A. Dean Power FFTA - Assistant Tax Manager Tax Technical Coordinator at The Fry Group answers: our entitlement to a UK state pension is dependent on your national insurance contributions, if you have made payments in the past this may give you some entitlement. Expatmoneychannel adds: Government information on your rights to claiming a UK pension when living abroad is available here Back to top
Q. KR from Australia asks: We run a UK based company but will be returning to Australia shortly. My partner will travel between the two countries and work as and when required. I will be based in Australia but will continue to work for the UK company online. I am not planning on returning to the UK. I assume after this tax year that my status will become non-resident? Anything we need to know to avoid huge tax issues? Anything we should do to make it work as smoothly as possible? I may have to work in Australia as well - what implications will this have?
A. Dean Power FFTA - Assistant Tax Manager Tax Technical Coordinator at The Fry Group answers: There are new rules to determine residence for UK tax purposes and you would need to ensure that you were confident of your position within these new rules and that you were indeed non-resident. Expatmoneychannel adds: HMRC has produced an online tool to check your residency status, which you can access here. Back to top
Q. MH moving to Brunei asks: My wife and I will be moving from the UK to Brunei end of Feb 2014. I have heard of some horror stories regarding the new tax rules. Is it true that we can only return to the UK for a maximum of 16 days per annum for the first 3 years? Also, as we are moving midway through the tax year, do I stop paying income tax the day we leave the UK or do I have to continue paying up until the end of the tax year then claim it back?
A. Dean Power FFTA - Assistant Tax Manager Tax Technical Coordinator at The Fry Group answers: The new residence rules are indeed complex, particularly for splitting the tax year between resident and non-resident. It is difficult to provide general advice as the outcome of the new legislation is very much dependent on individual circumstances. Part of the rules do state that to be conclusively NR you would need to visit the UK for fewer than 16 days each year, however this is just one part of the test and non-residence could be achieved via another part of the test with more than 16 days spent in the UK, dependent on your circumstances. Expatmoneychannel adds: HMRC has produced an online tool to check your residency status, which you can access here. Back to Top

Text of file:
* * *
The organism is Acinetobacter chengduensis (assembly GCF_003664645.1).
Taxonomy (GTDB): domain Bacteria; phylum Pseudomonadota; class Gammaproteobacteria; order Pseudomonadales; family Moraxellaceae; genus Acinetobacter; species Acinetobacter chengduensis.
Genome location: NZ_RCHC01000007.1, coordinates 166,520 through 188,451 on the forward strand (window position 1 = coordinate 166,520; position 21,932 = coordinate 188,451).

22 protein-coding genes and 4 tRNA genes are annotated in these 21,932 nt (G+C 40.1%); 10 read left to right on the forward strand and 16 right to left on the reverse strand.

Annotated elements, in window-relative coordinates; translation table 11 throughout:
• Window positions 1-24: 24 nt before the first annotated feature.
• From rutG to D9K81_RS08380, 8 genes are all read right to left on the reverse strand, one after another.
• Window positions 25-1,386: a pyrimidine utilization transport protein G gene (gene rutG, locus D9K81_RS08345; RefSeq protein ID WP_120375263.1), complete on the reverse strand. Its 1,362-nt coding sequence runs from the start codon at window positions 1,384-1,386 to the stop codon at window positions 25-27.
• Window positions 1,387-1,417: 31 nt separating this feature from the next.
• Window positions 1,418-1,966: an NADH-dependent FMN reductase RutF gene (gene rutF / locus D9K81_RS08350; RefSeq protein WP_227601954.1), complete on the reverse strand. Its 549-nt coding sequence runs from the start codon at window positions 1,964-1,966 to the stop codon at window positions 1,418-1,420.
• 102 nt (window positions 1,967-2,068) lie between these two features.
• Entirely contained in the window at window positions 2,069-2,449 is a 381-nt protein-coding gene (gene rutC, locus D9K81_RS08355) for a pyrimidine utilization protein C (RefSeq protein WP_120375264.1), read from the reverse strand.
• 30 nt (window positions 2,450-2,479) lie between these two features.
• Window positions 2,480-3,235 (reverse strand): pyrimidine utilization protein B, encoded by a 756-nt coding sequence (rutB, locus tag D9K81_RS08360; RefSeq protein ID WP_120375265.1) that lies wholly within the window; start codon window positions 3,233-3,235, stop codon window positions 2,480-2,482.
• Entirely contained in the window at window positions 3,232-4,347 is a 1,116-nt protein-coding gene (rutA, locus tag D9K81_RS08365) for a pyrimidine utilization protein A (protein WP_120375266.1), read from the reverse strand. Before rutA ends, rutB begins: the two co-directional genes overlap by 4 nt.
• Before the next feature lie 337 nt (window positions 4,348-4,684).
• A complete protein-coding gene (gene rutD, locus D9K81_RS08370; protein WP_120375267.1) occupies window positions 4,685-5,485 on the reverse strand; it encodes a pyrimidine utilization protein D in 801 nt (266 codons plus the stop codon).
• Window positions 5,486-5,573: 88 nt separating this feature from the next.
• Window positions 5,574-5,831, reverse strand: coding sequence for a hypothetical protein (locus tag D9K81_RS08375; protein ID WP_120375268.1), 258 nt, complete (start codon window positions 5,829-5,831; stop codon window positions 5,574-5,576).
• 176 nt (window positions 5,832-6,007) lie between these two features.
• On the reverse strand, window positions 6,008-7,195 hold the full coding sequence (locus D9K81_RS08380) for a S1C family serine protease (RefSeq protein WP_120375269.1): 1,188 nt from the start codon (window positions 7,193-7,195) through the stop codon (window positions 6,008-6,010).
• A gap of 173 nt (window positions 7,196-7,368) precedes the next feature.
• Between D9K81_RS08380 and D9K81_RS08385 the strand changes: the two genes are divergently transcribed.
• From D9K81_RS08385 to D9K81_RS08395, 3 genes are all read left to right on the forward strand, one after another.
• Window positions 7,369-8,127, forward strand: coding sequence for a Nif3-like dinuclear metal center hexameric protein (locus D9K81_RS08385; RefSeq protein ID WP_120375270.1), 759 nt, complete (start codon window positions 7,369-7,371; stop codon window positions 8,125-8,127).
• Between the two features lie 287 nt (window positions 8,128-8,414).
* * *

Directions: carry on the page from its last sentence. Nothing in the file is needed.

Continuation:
Q. J Row asks: I have located a 3 bedroom property in Ibiza Spain that is a repossession for £105,000 that is currently unfurnished. I have £75,000 in my SIPP. Is it possible to purchase the property in my SIPP as I believe I could get in excess of 10% per year in rental income along with circa 6% per year capital growth?
A: Rex Cowley of Newdawn Consultancy answers: Currently the HMRC excludes residential property from the permitted investment types under a UK SIPP. But this might change but don’t hold your breath.You could hold the property in an offshore company and have that held in an international pension scheme which takes it out of your name and is very UK IHT friendly but doing this does not come cheap and is complex. Sometimes there is a lot of merit in keeping things simple. Back to top
Q. DH from France asks: I am 60 and live in France. I am presently in receipt of a teachers pension. I have an AVC in the UK which I would like to convert to a drawdown policy to enable me to buy a house back in England. A financial adviser has told me that I must have a UK address before I can do this. Is there a way around this? back to top
A. Aidan Bailey BA Hons DipPFS - Operations Director at The Fry Group, answers: You can have drawdown as a non-resident, but you would need to find a specialist adviser to assist you and not all pension companies will deal with expatriates. Again, theoretically, if your teacher's pension is over £20,000 per annum you could take a Flexible Drawdown and take the entire AVC as cash, only paying tax in France. Back to top